It should not take a genius to figure out the response that Pakistan is likely to make to this unfolding Indian strategy. The more the imbalance grows in conventional military power the more the emphasis will shift to the nuclear capability. Pakistan will counter Indian designs by acquiring leverage of its own while resisting the pressures that may be brought upon it. The result will be a continuation of hostility and a total lack of trust and sincerity in the India-Pakistan relationship regardless of peace lobbies and goodwill visits from both sides. With a war, even a limited one, being a remote possibility we are looking at externally sponsored internal instability operations from both sides — a route that we have travelled often in the past with disastrous consequences for the people in both countries.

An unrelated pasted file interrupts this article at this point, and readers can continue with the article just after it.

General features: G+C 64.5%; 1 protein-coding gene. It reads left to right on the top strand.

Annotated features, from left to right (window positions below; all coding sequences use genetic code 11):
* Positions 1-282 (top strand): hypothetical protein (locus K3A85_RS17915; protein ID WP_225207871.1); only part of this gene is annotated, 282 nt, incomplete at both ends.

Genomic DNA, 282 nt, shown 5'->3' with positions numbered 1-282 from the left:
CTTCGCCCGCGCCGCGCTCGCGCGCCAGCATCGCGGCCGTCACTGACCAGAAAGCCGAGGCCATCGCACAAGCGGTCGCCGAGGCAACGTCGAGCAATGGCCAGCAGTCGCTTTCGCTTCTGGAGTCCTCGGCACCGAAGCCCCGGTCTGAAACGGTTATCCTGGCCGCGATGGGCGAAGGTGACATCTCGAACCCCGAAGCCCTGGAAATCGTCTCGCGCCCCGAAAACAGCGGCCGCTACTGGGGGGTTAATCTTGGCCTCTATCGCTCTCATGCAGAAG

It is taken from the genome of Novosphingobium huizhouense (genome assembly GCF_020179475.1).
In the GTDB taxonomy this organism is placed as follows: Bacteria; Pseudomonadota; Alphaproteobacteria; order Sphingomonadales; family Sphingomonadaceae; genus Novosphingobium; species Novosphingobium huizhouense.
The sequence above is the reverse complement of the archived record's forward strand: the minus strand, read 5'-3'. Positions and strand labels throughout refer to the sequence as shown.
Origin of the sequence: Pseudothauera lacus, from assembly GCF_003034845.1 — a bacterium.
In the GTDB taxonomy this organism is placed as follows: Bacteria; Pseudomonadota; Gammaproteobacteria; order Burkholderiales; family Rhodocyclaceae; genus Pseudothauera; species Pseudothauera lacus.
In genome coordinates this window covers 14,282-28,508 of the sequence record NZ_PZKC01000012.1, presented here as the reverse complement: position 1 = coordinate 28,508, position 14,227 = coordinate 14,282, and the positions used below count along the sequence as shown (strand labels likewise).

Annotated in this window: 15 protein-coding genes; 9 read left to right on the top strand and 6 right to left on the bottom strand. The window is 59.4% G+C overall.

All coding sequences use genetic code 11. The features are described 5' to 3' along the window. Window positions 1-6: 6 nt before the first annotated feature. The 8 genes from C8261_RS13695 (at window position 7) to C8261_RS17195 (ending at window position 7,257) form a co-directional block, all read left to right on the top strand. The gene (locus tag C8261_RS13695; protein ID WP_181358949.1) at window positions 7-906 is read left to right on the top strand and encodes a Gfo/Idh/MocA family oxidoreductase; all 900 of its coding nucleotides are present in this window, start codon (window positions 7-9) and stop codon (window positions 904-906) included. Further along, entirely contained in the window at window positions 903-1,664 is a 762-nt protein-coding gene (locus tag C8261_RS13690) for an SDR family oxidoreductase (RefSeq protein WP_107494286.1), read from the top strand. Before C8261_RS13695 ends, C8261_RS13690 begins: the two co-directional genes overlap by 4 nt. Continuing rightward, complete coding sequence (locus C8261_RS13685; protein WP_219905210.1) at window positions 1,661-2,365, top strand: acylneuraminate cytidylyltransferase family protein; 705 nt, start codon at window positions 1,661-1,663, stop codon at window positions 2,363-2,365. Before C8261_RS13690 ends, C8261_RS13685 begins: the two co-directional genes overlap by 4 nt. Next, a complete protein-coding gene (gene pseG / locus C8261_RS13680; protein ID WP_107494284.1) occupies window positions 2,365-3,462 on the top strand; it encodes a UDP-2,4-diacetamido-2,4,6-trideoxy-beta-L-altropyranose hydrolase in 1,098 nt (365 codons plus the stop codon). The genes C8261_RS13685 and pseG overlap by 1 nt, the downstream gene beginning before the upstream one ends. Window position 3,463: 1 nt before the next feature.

Indian perceptions revolve around the ‘proxy war’ in Kashmir that the freedom struggle is called there. Admitting the indigenous roots of the uprising the Indians state their perceptions on the basis of the percentage of militants that they now consider are locals and those being ‘infiltrated’ from across the border. The Indian belief is that if external support is cut off they will be able to crush the struggle in Kashmir and force a political solution that suits them. The struggle in Kashmir is perceived as a ‘jihad’ being waged by extremists’ who have state sponsorship.
The verbal exchanges that follow once these perceptions have been stated are interesting and must amuse the sponsors at whose behest the Indians and Pakistanis have assembled. To the Indian demand for an end to ‘terrorism’ in Kashmir the Pakistani response is that it is preposterous to expect Pakistani collusion in crushing the struggle for self-determination by the Kashmiris. The need for Pakistan to take the first step leads to a fruitless discussion on reciprocity in the steps that need to be taken.